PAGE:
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The Subnational Effect of Temperature on Economic Production: A Disaggregated Analysis in European Regions

Holtermann, Linus and Rische, Marie-Christin (2020): The Subnational Effect of Temperature on Economic Production: A Disaggregated Analysis in European Regions.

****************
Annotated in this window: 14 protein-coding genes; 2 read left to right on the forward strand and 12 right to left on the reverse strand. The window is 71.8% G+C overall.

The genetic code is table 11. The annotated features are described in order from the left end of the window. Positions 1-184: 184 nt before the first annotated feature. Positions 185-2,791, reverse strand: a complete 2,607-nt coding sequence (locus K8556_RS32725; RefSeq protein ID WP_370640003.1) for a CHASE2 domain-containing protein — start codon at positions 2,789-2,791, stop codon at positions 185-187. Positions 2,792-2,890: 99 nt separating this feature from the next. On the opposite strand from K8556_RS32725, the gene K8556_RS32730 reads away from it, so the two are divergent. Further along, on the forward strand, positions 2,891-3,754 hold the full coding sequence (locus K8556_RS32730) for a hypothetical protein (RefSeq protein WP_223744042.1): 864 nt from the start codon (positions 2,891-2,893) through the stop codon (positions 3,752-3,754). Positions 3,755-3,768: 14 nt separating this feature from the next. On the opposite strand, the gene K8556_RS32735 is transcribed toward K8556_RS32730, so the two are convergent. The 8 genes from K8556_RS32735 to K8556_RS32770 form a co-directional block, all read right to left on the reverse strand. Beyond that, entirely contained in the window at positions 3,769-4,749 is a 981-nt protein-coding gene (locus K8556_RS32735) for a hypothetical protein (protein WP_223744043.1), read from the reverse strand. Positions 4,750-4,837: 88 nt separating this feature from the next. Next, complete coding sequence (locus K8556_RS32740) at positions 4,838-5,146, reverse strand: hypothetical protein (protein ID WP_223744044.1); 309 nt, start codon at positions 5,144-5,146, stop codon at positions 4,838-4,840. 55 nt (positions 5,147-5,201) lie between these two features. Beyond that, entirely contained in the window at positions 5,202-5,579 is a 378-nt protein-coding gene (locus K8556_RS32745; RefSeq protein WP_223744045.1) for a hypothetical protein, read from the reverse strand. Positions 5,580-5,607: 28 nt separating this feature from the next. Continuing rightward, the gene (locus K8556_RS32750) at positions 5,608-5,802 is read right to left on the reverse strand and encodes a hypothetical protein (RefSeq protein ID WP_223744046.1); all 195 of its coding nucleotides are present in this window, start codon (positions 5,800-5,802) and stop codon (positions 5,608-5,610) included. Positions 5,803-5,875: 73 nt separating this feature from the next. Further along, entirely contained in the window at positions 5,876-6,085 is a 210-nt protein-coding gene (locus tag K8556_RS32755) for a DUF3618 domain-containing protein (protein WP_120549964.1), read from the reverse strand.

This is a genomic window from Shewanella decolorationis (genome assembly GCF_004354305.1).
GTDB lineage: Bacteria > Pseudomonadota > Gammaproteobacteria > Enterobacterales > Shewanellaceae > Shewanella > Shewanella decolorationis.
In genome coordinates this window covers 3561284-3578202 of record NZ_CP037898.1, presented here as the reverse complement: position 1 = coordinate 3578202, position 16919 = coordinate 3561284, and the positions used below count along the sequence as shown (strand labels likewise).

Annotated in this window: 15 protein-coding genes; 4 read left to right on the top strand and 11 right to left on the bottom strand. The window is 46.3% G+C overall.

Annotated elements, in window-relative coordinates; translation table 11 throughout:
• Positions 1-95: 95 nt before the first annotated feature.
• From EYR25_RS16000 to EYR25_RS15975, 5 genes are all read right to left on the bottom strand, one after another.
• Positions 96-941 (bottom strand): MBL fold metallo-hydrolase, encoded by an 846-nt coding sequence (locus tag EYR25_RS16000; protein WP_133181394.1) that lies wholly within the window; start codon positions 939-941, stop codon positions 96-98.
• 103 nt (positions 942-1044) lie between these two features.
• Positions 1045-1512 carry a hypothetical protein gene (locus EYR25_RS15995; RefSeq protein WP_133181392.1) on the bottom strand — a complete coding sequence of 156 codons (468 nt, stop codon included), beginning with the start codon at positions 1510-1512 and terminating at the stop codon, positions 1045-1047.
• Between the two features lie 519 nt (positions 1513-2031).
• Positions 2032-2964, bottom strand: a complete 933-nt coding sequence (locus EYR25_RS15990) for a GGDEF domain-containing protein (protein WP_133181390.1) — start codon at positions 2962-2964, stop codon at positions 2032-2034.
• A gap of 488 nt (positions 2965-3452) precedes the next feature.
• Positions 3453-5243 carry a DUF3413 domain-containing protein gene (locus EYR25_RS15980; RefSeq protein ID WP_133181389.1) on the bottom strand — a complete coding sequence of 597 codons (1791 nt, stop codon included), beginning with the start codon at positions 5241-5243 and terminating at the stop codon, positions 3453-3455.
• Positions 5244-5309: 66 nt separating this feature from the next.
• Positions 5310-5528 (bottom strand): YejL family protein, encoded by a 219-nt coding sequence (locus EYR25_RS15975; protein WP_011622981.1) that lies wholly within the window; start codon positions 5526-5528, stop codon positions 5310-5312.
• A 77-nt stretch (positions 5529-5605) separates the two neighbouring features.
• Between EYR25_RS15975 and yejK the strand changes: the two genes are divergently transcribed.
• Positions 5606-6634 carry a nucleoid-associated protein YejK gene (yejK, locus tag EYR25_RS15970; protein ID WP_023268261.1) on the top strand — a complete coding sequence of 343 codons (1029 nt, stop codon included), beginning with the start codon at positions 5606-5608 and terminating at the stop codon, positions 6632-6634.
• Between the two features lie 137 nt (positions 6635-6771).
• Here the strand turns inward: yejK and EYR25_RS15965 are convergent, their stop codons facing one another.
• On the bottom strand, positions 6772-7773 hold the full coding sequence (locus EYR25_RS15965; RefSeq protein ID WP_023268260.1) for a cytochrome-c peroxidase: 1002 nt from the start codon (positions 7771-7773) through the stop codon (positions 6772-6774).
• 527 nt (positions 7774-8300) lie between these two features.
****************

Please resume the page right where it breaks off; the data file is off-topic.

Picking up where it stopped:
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In order to develop efficient strategies to counter the adverse economic consequences of climate change, accurate and spatially detailed assessments of economic damage are required. Estimates to assess the impact of temperature variations on macroeconomic output are usually based on country-level weather aggregates, neglecting that weather realizations tend to vary significantly within countries. Using data from multiple decades for spatially small-scaled European regions, we conduct a disaggregated analysis to mitigate the potential bias arising from spatial aggregation. We examine the economic impacts of temperature by analysing annual variations in two different weather indicators, namely yearly averages representing rise in temperature levels and standardized deviations from the region-specific climate norm representing unusual warm and cold periods. Our spatially explicit approach considers spatial dynamics and the spatial distribution of temperature effects as it captures spatial dependence via spillovers and allows for potential heterogeneous effects sizes for distinct spatial regimes. We find that regional-level growth reacts non-linearly to a rise in temperature levels, with a concave response curve similar to those estimated in earlier country-level studies. Interestingly, baseline temperature levels also moderate the effects of temperature deviations as unusually hot years adversely affect warm regions, whereas overly cold years foster growth. In contrast to most of the literature, we disclose that the relationship between economic growth and temperature variations is not generalizable. The uniform temperature-growth relationship found in the literature for countries at a global scale does not hold at the subnational level. The “world city” regions at the top of the urban hierarchy are not prone to any form of tested temperature variation. The resilience of these city regions can be explained, inter alia, by the prevalence of invulnerable sectors. The uneven effect sizes suggest that spatially differentiated policy measures are needed that should be coordinated between regional and national levels of government to counter the adverse consequences of temperature variations and climate change more efficiently.

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